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Pattern and spectrum of tornado injury and its geographical information system distribution in Yancheng, China: a cross-sectional study
  1. Qiangyu Deng,
  2. Yipeng Lv,
  3. Chen Xue,
  4. Peng Kang,
  5. Junqiang Dong,
  6. Lulu Zhang
  1. Department of Military Health Service Management, College of Health Service, Second Military Medical University, Shanghai, China
  1. Correspondence to Professor Lulu Zhang; zllrmit{at}


Objectives Few studies of tornado injuries have considered differences related to damage levels and Enhanced-Fujita (EF) scale ratings. This study aimed to evaluate the pattern, spectrum and geographical distribution of injuries related to the Yancheng tornado and provide guidelines for effective emergency medical strategies.

Setting The study was conducted at three hospitals which treated patients with injuries related to the tornado in Yancheng, China.

Participants We obtained the records of 451 patients with tornado-related injuries. Of these, 401 valid trauma medical records were included; 50 other records were excluded for insufficient information. Informed consent was obtained from all patients by telephone.

Main outcome measures We analysed patients’ injury sites and types and used the abbreviated injury scale (AIS) to standardise injury severity. Geographical information system and non-parametric tests were used to analyse the effects of geographical factors on casualties.

Results Women, middle-aged/elderly individuals (age>45 years) and children/adolescents (<18 years) accounted for 51.62%, 77.30% and 12.47% of injured patients, respectively. This caused a dumbbell-shaped age distribution. Head (46.63%), body surface (39.90%) and lower-limb (29.43%) injuries were common, as were soft-tissue injuries (90.77%), fractures (38.90%) and organ damage (19.70%). Minor injuries (AIS=1) were common (60.85%), whereas critical/fatal injuries (AIS≥5) were very rare (2.50%). Although the densities of injury varied among damage levels and EF ratings for different areas, area-wise differences in injury severity (AIS scores) were not significant (p>0.05).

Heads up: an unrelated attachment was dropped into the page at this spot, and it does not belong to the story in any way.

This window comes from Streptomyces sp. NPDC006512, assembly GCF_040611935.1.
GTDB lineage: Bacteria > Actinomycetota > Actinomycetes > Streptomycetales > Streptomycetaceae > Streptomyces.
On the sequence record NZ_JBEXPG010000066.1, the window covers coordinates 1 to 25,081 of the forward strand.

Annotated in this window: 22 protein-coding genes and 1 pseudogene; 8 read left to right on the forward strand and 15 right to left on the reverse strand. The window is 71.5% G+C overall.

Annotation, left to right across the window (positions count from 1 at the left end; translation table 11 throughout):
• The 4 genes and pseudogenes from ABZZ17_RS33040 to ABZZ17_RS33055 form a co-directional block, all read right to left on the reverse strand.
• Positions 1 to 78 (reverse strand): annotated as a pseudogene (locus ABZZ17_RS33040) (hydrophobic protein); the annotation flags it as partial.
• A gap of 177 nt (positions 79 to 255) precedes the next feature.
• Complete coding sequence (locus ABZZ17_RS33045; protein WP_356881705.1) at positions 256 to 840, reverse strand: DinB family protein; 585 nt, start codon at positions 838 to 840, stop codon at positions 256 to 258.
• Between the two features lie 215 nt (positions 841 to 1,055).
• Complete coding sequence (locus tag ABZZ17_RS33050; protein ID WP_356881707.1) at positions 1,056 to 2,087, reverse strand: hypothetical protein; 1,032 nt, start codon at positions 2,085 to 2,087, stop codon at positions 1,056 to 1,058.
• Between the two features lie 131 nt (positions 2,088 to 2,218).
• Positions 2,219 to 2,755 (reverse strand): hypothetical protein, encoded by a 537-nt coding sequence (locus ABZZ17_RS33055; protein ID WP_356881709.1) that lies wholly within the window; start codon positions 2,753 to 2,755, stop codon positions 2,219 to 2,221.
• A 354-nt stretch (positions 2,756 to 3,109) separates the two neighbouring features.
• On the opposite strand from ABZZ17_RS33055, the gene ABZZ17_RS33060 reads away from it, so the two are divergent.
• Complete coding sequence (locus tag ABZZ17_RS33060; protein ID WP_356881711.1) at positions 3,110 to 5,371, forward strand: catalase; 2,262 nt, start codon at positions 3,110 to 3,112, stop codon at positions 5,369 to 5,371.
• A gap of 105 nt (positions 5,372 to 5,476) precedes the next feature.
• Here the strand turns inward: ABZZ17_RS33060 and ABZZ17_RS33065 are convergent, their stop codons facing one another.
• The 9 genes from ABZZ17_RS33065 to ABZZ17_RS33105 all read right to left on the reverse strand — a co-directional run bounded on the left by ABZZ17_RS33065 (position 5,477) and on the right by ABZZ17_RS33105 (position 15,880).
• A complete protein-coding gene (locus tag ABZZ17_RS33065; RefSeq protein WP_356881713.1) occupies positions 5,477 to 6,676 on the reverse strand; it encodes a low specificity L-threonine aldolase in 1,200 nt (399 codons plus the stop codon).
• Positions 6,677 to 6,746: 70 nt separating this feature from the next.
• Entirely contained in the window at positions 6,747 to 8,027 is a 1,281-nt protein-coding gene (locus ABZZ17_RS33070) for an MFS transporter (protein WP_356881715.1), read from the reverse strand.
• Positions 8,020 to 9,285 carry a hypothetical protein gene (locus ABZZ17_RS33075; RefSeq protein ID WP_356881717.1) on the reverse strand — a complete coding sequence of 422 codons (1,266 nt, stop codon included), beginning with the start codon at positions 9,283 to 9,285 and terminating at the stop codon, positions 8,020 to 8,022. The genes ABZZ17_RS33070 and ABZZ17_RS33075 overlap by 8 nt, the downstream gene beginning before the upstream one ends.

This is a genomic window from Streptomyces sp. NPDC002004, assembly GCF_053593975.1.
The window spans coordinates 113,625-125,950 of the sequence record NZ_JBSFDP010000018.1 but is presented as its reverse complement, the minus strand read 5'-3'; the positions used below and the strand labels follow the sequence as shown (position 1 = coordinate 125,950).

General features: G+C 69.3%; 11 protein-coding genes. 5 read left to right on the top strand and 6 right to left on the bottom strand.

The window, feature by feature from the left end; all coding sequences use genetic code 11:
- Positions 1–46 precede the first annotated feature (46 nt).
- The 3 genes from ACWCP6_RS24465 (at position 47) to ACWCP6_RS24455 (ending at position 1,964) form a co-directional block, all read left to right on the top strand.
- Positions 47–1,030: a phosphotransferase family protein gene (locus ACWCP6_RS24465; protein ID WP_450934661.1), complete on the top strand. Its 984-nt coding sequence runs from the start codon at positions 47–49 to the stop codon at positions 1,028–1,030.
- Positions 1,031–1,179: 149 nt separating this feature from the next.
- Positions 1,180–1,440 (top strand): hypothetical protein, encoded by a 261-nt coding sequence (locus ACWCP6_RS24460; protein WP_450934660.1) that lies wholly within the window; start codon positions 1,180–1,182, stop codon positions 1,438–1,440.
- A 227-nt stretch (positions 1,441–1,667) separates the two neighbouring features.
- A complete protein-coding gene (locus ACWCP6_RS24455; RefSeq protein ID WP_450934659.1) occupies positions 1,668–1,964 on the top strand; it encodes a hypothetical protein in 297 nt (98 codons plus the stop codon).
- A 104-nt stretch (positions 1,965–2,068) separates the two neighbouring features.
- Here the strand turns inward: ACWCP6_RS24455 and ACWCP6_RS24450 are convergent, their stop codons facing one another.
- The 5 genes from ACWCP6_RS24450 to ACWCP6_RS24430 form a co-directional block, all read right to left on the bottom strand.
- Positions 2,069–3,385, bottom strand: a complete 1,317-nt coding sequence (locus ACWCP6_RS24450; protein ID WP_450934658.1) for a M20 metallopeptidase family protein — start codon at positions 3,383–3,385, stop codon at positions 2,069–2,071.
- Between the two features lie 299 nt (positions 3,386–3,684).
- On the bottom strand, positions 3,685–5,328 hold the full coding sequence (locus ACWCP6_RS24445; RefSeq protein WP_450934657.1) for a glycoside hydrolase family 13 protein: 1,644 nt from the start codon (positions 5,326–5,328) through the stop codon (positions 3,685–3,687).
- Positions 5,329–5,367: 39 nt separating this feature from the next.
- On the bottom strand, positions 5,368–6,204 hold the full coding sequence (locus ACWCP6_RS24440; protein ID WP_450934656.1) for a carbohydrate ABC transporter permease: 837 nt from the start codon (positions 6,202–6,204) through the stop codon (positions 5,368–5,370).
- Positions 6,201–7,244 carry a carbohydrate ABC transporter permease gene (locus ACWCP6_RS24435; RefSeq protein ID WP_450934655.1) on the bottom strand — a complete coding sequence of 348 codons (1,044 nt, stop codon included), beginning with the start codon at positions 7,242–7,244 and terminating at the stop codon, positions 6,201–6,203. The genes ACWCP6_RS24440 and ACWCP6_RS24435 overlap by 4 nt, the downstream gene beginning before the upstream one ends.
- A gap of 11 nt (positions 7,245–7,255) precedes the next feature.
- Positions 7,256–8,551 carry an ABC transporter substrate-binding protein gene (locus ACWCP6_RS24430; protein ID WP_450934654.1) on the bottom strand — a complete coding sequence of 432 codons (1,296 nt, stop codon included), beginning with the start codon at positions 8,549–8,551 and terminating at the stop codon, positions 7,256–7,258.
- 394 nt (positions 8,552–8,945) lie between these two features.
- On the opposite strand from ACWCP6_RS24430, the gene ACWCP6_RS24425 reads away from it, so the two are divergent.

Conclusion We recommend the use of helmets to prevent head injuries caused by tornadoes and suggest prioritising the treatment of high-risk head and multiple-organ injuries. Additionally, medical rescuers should follow the ‘same quality and different quantity’ principle: the injured in all affected areas should receive equal attention, but numbers of medical personnel should be allocated based on the level of effects from the tornado.

  • tornado
  • injury pattern and spectrum
  • geographical information system
  • emergency medical rescue

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Strengths and limitations of this study

  • This is the first geographical information system-based study to evaluate tornado injury characteristics among areas with different damage and Enhanced-Fujita scale ratings in China.

  • Medical records of tornado patients were collected integrally from three hospitals.

  • The pattern and spectrum of tornado injuries were studied according to injury site, injury type and injury severity (abbreviated injury scale).

  • Further studies should include larger samples of tornado patients.

  • More detailed meteorology and building data will yield better results.


Tornadoes are deadly storms that often result in significant casualties.1 2 At 14:30 on 23 June 2016, a devastating tornado killed 99 people and injured 846 more in Yancheng, eastern China3 in the deadliest tornado disaster in China in nearly half a century. The China Meteorological Administration rated the storm as a 4 on the Enhanced-Fujita (EF) scale, with a maximum wind speed surpassing 266 km/hour.4 Although the incidence of tornadoes in China cannot be compared with that in the USA, the former recorded a total of 2210 tornadoes responsible for killing 2000 people and injuring 30 000 during a 30-year period from 1984 to 2013.5 In China, tornadoes occur primarily in developed coastal provinces with higher population densities and degrees of economic development, which leads to a substantial risk for serious damage and losses of life.6

To date, tornado research has primarily been conducted in the USA, and the impacts of tornadoes on public health (eg, injury) has drawn increasing attention.7 Some studies of the characteristics of tornado injuries8 9 have identified soft-tissue, head and limb injuries as the most common types. However, these studies did not apply a standardised injury severity scoring method, despite the availability of updated and standardised versions of traumatic injury analysis methods (ie, recording injury sites, types and severity)7 and the abbreviated injury scale (AIS).10 As an understanding of the pattern and spectrum of tornado-related injuries can improve the efficiency of rescue efforts, standardisation of the methods used to report these injuries is an urgent matter.